Names are universal throughout human cultures and across different languages. They form a huge part of our identity and help us communicate with each other, but personal names are considered a uniquely human thing. Now, new research has suggested that wild African elephants could address each other with individual specific calls – the equivalent of a name – with fascinating implications for the evolution of language.
The new research, which has been posted as a preprint and has not yet been certified by peer review, analyzed calls from wild elephants in two areas of Kenya: the greater Samburu ecosystem to the north, and the Amboseli National Park to the south.
The final dataset contained 625 separate calls, 597 of which occurred between members of the same family group. There were 114 unique callers and 119 unique receivers. The researchers only included calls directed at a single individual elephant, and for which the receiver could be identified.
The team measured the acoustic features of the elephant sounds and ran a series of statistical tests on the data, to see if it was possible to predict the identity of the receiver from the call. And indeed, this was found to be the case, as the team writes: “[R]eceivers of calls could be correctly identified from call structure statistically significantly better than chance.”
One aspect the team were particularly interested in was whether the calls mimicked the receiver’s own vocalizations. This has been observed in other species, such as dolphins, which can learn each other’s individual vocal labels and respond to their own label when they hear it.
What was fascinating about the elephant data, though, was that the authors found limited evidence that the callers were imitating each receiver’s own call. “To our knowledge, this study presents the first evidence for vocal addressing of conspecifics without imitation of the receiver’s calls in nonhuman animals,” they write.
The authors also took 17 of the elephants and played them recordings of calls that were originally addressed to them to see how they responded. “Further supporting the existence of vocal labels,” the authors write, “subjects approached the speaker more quickly […] and vocalized more quickly […] in response to test playbacks than control playbacks.”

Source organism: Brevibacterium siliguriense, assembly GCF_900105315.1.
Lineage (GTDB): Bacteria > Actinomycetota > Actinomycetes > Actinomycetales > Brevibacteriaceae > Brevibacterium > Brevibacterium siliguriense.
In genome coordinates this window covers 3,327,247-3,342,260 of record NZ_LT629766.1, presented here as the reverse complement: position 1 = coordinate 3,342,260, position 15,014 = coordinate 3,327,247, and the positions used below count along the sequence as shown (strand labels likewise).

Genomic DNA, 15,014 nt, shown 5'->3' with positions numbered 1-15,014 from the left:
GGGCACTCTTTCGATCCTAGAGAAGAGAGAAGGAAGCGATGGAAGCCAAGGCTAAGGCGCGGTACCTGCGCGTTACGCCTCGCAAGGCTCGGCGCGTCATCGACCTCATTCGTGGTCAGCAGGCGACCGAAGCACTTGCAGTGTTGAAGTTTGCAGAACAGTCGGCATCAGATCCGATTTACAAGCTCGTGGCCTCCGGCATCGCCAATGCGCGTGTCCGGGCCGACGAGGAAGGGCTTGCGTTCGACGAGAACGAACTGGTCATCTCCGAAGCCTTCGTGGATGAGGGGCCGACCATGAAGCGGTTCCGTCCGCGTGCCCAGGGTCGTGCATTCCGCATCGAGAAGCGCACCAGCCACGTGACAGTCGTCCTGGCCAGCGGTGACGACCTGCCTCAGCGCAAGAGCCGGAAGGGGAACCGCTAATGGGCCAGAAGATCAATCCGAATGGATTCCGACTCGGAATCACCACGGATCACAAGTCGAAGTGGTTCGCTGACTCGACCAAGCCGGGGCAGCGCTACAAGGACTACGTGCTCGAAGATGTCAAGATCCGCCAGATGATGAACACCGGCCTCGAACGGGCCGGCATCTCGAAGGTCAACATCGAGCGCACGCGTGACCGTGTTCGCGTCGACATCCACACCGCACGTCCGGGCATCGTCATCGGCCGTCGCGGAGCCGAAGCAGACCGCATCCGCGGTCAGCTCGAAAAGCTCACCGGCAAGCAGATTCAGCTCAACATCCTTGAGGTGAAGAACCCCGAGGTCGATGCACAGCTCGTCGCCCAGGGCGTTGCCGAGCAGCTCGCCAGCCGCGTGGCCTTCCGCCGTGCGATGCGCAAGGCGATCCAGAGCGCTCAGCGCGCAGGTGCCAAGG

Overall, the authors concluded that this could well be the first evidence of a non-human species using a human-like naming system to refer to other individuals. As to why this might arise in elephants specifically, there are some clues we can glean from their social structures.
“Due to their fission-fusion social dynamics, elephants are often out of sight of their closely bonded social partners and produce contact rumbles to communicate over long distances,” the authors explain, referring to elephants’ tendency to split themselves up into smaller parties that can then aggregate together to form large groups, sometimes hundreds-strong.
“Vocal labels could enhance coordinating ability while out of sight of one another,” the authors continue, also noting that the labels only cropped up in a minority of vocalizations, likely because in many contexts there is no need to use them.
There’s also a cuddlier aspect to all this: calling each other by their names could be a way of enhancing social bonding, the authors posit, as is the case with humans.
As a preprint study, it’s important to remember that this research is yet to be subjected to peer review. However, the authors do note that the “findings raise intriguing questions about the complexity of elephant social cognition,” and thus open up a fascinating new avenue for researchers to explore.
The preprint has been posted to bioRxiv.